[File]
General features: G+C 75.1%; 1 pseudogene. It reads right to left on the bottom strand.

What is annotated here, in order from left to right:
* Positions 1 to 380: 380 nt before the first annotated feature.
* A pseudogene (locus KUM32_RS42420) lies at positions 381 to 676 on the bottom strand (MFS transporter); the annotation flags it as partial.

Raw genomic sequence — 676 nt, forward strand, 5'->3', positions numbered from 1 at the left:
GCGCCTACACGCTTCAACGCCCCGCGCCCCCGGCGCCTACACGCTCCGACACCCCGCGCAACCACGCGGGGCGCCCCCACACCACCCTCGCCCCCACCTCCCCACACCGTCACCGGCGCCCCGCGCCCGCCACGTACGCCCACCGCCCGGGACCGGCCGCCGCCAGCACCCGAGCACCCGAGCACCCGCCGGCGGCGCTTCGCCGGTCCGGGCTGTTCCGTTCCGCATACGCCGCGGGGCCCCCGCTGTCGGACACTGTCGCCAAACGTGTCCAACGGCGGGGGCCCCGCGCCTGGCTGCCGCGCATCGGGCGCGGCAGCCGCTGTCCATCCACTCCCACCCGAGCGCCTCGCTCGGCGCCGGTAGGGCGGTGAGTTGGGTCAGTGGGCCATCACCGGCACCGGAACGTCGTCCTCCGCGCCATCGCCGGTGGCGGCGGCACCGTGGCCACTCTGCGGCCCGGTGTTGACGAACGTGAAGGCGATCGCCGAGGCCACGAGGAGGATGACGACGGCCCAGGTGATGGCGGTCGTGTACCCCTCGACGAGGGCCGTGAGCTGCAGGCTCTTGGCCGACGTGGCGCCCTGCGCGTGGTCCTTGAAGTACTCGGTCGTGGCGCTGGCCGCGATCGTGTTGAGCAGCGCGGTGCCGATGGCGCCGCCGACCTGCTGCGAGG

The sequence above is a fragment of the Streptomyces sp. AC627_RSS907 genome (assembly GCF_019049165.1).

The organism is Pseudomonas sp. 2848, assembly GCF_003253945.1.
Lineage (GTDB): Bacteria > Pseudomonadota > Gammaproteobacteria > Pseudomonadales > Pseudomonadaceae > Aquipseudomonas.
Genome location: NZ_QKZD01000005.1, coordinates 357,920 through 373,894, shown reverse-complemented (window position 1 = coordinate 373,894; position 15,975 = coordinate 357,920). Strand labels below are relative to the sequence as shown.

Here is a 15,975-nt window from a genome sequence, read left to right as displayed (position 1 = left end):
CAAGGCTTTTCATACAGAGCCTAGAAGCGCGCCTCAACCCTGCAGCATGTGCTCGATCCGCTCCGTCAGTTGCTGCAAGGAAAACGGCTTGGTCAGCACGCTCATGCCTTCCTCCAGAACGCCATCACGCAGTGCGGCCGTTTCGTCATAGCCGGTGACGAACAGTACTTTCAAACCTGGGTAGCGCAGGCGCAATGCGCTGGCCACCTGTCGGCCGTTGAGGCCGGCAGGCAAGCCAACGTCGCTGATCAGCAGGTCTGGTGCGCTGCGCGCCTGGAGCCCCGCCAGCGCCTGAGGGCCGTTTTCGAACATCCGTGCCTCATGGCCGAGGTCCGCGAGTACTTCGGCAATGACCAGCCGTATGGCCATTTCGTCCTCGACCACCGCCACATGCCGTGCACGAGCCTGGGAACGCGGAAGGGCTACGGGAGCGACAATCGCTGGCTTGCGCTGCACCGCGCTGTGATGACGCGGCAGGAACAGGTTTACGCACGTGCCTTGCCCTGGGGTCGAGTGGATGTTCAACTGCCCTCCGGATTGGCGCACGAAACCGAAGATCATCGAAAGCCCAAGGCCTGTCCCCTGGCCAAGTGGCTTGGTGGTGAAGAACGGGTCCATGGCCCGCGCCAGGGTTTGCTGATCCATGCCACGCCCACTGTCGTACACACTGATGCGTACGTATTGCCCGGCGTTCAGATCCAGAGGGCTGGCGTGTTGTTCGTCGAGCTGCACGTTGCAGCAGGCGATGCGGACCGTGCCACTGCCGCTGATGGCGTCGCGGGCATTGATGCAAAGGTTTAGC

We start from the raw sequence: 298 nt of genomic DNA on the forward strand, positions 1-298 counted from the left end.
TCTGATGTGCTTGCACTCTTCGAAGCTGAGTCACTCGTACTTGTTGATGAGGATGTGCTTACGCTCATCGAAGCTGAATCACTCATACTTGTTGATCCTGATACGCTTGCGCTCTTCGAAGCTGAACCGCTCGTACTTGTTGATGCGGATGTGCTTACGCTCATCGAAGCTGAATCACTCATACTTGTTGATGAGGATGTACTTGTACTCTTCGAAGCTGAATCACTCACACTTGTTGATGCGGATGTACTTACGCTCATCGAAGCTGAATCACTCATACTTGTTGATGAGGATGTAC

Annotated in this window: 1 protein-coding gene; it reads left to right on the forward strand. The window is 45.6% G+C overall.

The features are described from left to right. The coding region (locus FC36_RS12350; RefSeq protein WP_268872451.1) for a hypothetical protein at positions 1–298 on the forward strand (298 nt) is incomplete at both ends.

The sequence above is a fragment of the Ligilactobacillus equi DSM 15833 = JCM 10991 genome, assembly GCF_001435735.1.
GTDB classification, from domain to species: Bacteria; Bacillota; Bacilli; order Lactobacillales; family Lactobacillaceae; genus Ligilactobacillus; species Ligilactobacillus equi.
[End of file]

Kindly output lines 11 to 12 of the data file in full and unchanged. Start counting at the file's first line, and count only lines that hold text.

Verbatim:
Here is a 15,975-nt window from a genome sequence, read left to right as displayed (position 1 = left end):
CAAGGCTTTTCATACAGAGCCTAGAAGCGCGCCTCAACCCTGCAGCATGTGCTCGATCCGCTCCGTCAGTTGCTGCAAGGAAAACGGCTTGGTCAGCACGCTCATGCCTTCCTCCAGAACGCCATCACGCAGTGCGGCCGTTTCGTCATAGCCGGTGACGAACAGTACTTTCAAACCTGGGTAGCGCAGGCGCAATGCGCTGGCCACCTGTCGGCCGTTGAGGCCGGCAGGCAAGCCAACGTCGCTGATCAGCAGGTCTGGTGCGCTGCGCGCCTGGAGCCCCGCCAGCGCCTGAGGGCCGTTTTCGAACATCCGTGCCTCATGGCCGAGGTCCGCGAGTACTTCGGCAATGACCAGCCGTATGGCCATTTCGTCCTCGACCACCGCCACATGCCGTGCACGAGCCTGGGAACGCGGAAGGGCTACGGGAGCGACAATCGCTGGCTTGCGCTGCACCGCGCTGTGATGACGCGGCAGGAACAGGTTTACGCACGTGCCTTGCCCTGGGGTCGAGTGGATGTTCAACTGCCCTCCGGATTGGCGCACGAAACCGAAGATCATCGAAAGCCCAAGGCCTGTCCCCTGGCCAAGTGGCTTGGTGGTGAAGAACGGGTCCATGGCCCGCGCCAGGGTTTGCTGATCCATGCCACGCCCACTGTCGTACACACTGATGCGTACGTATTGCCCGGCGTTCAGATCCAGAGGGCTGGCGTGTTGTTCGTCGAGCTGCACGTTGCAGCAGGCGATGCGGACCGTGCCACTGCCGCTGATGGCGTCGCGGGCATTGATGCAAAGGTTTAGC